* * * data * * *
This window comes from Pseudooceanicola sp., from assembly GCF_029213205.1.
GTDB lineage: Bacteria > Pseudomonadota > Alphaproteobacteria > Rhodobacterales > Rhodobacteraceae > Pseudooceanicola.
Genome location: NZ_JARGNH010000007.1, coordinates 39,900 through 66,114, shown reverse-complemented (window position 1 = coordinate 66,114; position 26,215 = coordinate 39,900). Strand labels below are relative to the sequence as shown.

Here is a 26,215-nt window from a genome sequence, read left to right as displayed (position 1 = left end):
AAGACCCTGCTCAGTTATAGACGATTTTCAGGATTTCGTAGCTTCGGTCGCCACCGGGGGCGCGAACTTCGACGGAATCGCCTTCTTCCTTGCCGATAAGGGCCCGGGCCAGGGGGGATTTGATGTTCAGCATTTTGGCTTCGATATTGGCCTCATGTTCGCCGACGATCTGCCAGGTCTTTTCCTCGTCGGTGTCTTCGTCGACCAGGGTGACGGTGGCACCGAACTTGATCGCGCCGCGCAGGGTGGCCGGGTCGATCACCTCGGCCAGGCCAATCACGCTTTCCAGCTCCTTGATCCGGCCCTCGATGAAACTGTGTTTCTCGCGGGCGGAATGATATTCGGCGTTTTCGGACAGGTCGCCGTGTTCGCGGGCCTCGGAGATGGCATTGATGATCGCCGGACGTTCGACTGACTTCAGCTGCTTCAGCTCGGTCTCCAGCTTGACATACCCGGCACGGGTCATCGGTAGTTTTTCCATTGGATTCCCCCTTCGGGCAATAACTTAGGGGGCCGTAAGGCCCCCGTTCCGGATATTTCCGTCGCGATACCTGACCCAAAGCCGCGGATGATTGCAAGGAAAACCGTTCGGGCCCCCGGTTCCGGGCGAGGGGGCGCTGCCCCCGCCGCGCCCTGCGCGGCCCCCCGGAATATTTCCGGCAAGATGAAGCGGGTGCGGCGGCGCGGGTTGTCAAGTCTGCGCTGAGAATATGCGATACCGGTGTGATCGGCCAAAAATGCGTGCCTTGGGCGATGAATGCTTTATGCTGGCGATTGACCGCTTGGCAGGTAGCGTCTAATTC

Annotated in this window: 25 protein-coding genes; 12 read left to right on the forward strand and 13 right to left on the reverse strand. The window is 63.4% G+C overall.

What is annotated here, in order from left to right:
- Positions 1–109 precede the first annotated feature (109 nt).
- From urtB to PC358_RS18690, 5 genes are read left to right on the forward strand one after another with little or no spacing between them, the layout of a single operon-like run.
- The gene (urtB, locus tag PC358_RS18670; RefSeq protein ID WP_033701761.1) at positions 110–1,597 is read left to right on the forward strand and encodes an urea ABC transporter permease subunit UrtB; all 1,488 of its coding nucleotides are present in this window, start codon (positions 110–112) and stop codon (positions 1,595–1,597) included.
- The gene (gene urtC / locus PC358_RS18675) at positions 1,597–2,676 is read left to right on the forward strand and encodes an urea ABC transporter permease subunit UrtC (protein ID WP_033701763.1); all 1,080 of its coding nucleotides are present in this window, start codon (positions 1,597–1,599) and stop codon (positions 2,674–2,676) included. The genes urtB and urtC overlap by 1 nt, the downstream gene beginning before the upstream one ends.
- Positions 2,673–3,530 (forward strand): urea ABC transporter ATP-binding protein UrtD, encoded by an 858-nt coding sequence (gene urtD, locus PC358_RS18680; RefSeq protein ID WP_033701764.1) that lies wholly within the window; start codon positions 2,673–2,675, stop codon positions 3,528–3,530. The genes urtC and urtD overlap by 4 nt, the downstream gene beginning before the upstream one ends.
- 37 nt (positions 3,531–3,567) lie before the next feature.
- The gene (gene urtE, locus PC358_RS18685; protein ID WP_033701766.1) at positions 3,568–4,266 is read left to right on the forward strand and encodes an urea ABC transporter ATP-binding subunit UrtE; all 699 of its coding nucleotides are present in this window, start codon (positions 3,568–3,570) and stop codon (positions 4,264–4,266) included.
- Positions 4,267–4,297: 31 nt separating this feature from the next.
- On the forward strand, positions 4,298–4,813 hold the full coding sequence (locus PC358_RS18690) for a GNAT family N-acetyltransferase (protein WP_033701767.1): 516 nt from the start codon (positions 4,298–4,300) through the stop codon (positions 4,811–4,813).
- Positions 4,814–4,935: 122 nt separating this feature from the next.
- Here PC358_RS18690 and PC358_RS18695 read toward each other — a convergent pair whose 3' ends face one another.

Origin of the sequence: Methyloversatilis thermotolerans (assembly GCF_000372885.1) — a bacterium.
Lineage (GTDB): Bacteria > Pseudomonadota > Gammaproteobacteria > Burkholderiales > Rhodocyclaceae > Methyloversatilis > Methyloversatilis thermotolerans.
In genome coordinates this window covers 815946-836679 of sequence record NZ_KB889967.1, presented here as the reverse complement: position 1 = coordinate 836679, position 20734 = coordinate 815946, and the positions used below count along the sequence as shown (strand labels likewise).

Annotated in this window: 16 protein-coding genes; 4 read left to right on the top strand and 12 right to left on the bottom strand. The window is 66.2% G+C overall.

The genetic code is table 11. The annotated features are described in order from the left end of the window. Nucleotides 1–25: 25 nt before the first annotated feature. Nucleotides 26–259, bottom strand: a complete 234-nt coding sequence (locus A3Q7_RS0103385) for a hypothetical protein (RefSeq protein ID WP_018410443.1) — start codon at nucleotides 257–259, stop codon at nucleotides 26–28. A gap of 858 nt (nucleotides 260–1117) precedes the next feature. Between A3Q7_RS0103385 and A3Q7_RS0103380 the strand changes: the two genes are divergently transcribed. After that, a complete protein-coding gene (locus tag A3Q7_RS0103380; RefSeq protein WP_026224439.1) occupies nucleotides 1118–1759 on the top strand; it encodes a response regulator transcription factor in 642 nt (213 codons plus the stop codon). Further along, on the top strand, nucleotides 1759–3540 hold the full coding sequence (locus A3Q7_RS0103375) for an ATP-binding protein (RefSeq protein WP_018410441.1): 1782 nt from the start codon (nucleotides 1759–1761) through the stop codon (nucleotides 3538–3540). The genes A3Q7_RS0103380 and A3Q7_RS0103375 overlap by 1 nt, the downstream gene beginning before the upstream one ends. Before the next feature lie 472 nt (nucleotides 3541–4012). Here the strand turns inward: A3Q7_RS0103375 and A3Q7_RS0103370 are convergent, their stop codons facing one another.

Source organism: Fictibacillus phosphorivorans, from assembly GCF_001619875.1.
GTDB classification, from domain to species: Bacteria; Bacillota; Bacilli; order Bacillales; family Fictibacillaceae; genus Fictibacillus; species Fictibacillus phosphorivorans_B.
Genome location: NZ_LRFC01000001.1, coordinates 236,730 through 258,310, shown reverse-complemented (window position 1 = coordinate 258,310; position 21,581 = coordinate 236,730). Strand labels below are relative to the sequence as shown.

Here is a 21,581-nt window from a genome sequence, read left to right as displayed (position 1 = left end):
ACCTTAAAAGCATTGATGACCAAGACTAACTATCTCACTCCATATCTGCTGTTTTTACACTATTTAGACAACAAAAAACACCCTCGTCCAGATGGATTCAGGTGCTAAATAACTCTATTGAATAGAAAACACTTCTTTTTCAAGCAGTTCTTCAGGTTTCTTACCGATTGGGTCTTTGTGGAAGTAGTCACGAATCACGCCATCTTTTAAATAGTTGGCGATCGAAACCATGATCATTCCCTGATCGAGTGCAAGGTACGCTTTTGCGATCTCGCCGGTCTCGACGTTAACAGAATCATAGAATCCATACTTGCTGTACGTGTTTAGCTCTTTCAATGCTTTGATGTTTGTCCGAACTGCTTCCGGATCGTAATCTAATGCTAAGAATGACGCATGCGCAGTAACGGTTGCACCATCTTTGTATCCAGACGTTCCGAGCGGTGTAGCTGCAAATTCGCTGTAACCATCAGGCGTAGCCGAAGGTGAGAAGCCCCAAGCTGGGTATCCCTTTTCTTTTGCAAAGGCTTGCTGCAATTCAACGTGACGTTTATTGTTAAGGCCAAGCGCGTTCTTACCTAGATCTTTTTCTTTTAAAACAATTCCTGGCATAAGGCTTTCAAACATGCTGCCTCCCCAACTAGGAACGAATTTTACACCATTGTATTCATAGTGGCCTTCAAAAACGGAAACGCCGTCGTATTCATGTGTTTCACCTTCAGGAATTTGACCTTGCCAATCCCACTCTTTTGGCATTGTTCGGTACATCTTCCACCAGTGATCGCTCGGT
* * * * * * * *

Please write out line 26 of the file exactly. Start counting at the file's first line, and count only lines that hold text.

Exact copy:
Genome location: NZ_LRFC01000001.1, coordinates 236,730 through 258,310, shown reverse-complemented (window position 1 = coordinate 258,310; position 21,581 = coordinate 236,730). Strand labels below are relative to the sequence as shown.